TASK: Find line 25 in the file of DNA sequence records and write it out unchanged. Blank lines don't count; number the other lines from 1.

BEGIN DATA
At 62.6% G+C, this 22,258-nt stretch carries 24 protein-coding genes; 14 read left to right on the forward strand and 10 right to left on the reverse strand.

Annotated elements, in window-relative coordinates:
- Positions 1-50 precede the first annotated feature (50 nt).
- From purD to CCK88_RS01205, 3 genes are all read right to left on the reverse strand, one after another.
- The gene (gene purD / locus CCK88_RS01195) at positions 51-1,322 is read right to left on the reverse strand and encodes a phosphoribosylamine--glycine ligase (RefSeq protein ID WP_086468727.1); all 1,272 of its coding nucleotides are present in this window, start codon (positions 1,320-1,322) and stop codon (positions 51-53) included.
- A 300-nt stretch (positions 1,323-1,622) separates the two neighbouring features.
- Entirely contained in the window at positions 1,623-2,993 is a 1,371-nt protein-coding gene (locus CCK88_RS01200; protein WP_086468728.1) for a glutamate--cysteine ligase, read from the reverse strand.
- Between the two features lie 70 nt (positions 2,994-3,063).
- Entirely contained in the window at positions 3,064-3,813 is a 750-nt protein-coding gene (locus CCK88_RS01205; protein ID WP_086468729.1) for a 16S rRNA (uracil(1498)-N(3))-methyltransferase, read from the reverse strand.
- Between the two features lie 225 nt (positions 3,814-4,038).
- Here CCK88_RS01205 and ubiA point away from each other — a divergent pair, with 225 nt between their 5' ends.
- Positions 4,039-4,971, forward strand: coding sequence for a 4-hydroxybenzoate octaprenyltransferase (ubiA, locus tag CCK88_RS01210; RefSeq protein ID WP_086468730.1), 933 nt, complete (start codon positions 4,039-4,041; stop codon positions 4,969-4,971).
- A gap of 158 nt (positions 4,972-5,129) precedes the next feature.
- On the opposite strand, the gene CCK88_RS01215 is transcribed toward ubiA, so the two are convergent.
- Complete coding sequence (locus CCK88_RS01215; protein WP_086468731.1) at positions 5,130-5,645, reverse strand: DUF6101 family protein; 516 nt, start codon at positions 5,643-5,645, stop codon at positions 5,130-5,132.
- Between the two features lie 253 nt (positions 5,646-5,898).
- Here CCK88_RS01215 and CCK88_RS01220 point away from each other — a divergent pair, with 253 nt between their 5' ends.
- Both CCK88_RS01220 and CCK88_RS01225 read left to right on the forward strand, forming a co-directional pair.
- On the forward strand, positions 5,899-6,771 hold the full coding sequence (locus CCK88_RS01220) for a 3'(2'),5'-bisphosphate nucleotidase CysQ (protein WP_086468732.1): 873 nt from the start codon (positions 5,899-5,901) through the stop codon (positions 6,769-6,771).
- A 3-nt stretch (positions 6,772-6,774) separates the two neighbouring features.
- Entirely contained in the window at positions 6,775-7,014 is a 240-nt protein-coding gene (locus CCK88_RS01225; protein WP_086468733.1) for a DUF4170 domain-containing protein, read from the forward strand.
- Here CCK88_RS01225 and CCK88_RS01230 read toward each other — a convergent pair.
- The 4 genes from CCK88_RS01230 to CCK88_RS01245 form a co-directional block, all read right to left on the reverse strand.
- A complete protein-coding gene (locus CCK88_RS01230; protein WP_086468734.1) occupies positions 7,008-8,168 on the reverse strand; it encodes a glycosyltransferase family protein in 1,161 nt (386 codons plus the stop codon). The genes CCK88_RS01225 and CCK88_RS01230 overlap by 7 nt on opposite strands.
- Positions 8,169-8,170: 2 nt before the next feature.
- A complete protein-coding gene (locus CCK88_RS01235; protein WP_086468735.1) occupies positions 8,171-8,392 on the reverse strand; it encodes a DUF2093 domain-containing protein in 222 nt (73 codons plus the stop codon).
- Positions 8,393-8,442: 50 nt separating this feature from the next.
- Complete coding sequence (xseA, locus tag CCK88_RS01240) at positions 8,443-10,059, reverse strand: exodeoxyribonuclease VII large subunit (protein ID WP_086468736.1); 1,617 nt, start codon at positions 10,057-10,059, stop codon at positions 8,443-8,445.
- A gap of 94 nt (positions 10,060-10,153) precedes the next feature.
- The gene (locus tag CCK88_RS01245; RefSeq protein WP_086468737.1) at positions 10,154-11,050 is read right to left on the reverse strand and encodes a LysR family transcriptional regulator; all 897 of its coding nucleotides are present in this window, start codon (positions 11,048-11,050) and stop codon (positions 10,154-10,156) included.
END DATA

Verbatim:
- Positions 8,169-8,170: 2 nt before the next feature.